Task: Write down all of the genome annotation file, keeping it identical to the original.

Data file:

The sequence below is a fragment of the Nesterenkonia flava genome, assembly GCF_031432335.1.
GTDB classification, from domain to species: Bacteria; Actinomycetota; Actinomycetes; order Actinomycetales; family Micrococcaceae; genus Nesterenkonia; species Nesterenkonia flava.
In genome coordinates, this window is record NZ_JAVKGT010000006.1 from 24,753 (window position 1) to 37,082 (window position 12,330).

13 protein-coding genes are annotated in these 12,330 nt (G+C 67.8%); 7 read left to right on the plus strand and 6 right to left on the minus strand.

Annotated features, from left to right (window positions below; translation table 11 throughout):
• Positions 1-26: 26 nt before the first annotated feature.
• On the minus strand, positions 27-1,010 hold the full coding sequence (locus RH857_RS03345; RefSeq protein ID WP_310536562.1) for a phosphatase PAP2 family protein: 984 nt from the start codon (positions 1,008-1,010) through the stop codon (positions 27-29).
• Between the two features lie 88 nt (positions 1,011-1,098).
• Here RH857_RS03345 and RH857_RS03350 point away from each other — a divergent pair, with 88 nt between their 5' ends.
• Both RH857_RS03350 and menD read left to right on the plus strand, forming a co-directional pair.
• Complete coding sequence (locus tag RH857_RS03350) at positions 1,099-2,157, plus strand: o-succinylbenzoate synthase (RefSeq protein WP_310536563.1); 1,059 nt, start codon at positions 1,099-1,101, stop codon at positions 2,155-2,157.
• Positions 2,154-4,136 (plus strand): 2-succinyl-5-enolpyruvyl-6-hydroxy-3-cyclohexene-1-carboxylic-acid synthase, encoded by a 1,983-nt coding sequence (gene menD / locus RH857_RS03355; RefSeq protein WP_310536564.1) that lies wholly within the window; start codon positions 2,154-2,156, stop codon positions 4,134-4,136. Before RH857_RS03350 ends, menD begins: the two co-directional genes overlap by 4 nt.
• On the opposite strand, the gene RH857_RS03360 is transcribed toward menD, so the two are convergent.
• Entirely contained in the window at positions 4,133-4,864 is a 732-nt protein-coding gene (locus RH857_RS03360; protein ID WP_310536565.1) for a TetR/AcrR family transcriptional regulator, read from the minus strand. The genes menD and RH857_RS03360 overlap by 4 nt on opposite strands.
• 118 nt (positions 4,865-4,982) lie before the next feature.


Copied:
The sequence below is a fragment of the Nesterenkonia flava genome, assembly GCF_031432335.1.
GTDB classification, from domain to species: Bacteria; Actinomycetota; Actinomycetes; order Actinomycetales; family Micrococcaceae; genus Nesterenkonia; species Nesterenkonia flava.
In genome coordinates, this window is record NZ_JAVKGT010000006.1 from 24,753 (window position 1) to 37,082 (window position 12,330).

13 protein-coding genes are annotated in these 12,330 nt (G+C 67.8%); 7 read left to right on the plus strand and 6 right to left on the minus strand.

Annotated features, from left to right (window positions below; translation table 11 throughout):
• Positions 1-26: 26 nt before the first annotated feature.
• On the minus strand, positions 27-1,010 hold the full coding sequence (locus RH857_RS03345; RefSeq protein ID WP_310536562.1) for a phosphatase PAP2 family protein: 984 nt from the start codon (positions 1,008-1,010) through the stop codon (positions 27-29).
• Between the two features lie 88 nt (positions 1,011-1,098).
• Here RH857_RS03345 and RH857_RS03350 point away from each other — a divergent pair, with 88 nt between their 5' ends.
• Both RH857_RS03350 and menD read left to right on the plus strand, forming a co-directional pair.
• Complete coding sequence (locus tag RH857_RS03350) at positions 1,099-2,157, plus strand: o-succinylbenzoate synthase (RefSeq protein WP_310536563.1); 1,059 nt, start codon at positions 1,099-1,101, stop codon at positions 2,155-2,157.
• Positions 2,154-4,136 (plus strand): 2-succinyl-5-enolpyruvyl-6-hydroxy-3-cyclohexene-1-carboxylic-acid synthase, encoded by a 1,983-nt coding sequence (gene menD / locus RH857_RS03355; RefSeq protein WP_310536564.1) that lies wholly within the window; start codon positions 2,154-2,156, stop codon positions 4,134-4,136. Before RH857_RS03350 ends, menD begins: the two co-directional genes overlap by 4 nt.
• On the opposite strand, the gene RH857_RS03360 is transcribed toward menD, so the two are convergent.
• Entirely contained in the window at positions 4,133-4,864 is a 732-nt protein-coding gene (locus RH857_RS03360; protein ID WP_310536565.1) for a TetR/AcrR family transcriptional regulator, read from the minus strand. The genes menD and RH857_RS03360 overlap by 4 nt on opposite strands.
• 118 nt (positions 4,865-4,982) lie before the next feature.